As a side note, I like narrow flange beams for horizontal beams as the wide flange beams cost more and you don't get much strength for the extra price. Just my $.02.
     
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  10. rrrr

    rrrr Well-Known Member

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    Wow. Your shop makes me itch for some runs on one of those, no, all of those stand-ups. They are beckoning me.

    It's too bad I'm an old broken down fugger, instead of a fit and strong rider that could take on a challenge. Those days are long gone. :D

    Jeezus, this sounds like one of those "Gather around the tree stump, children, and I'll tell you a story of how I used to ride in twenty foot wave sets that captured the best riders around and then spit out their board shorts, the only thing that remained after the sea swallowed them whole." :D :D
     
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  11. Carlson-jet

    Carlson-jet Well-Known Member

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    So with just an I-beam with a span of 15' with proper support on both ends and maybe stabilizing in the center 4x6 is plenty @ 2k lbs. providing the trolly is capable. That is just a 1 ton hoist. It doesn't hurt to put gussets at the uprights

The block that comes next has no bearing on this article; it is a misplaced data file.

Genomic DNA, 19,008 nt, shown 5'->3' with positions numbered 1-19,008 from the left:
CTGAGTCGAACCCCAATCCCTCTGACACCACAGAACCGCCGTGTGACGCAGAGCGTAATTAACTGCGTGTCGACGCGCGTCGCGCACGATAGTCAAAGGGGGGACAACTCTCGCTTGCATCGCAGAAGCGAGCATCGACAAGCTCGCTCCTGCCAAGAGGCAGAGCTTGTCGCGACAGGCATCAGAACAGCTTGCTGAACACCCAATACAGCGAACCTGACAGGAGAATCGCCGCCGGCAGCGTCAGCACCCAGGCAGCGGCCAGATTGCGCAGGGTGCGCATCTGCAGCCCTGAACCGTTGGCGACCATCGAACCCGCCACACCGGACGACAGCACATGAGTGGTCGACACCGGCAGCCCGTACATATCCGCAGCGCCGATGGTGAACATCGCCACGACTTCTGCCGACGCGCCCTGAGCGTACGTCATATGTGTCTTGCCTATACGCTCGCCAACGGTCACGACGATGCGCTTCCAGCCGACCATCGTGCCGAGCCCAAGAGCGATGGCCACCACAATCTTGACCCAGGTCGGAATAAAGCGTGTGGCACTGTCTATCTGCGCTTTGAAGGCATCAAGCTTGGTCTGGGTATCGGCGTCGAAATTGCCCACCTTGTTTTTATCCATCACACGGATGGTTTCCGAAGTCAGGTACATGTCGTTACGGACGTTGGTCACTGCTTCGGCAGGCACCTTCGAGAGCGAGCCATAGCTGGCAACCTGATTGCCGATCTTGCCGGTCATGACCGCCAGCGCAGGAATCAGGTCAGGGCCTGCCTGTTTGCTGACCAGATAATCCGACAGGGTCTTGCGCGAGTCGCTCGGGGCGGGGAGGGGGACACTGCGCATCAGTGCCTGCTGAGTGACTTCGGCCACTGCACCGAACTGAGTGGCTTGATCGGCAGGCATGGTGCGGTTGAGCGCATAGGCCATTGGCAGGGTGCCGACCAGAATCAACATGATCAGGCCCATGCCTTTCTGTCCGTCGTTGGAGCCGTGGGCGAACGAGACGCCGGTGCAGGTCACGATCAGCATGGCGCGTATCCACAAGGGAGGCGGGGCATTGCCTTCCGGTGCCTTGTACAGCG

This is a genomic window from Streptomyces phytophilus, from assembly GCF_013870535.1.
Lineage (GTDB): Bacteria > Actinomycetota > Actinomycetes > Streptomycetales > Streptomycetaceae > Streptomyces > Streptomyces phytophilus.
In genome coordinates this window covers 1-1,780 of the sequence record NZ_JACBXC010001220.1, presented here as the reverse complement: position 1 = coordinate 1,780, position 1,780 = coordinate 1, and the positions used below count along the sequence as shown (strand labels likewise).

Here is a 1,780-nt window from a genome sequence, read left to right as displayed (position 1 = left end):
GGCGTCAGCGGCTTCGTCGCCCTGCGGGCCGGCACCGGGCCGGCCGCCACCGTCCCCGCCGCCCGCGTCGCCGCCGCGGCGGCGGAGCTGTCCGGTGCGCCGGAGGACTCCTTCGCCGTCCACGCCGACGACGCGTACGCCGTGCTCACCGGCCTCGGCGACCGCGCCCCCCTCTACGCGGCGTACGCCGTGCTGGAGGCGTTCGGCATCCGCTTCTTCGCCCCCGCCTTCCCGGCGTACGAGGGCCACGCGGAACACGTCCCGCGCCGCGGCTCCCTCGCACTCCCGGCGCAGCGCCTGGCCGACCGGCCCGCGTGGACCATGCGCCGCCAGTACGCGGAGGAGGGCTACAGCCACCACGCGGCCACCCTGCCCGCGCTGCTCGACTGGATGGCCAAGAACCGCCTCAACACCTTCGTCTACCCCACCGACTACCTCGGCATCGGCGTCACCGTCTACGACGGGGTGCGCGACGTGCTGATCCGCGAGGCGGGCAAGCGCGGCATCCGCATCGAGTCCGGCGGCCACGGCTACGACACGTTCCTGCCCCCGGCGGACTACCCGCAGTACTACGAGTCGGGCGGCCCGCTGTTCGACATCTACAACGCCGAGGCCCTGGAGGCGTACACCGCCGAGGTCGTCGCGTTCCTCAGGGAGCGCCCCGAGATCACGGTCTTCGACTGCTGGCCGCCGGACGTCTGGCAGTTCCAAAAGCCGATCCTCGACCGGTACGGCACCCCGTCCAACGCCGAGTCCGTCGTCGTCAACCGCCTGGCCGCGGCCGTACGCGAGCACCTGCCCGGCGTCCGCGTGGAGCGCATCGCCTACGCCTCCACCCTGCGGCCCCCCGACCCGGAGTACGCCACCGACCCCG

If you want it to be a jib you are going to have to step up to a 5X8 or 5X10. What you use for a Mount/post is another question.
    I've made, installed, moved, torn down and reconfigured many.
     
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  12. rrrr

    rrrr Well-Known Member

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    Ask @Headless hula. He built a shop trolley hoist with the same specs you listed.
     
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  13. TripleB

    TripleB Well-Known Member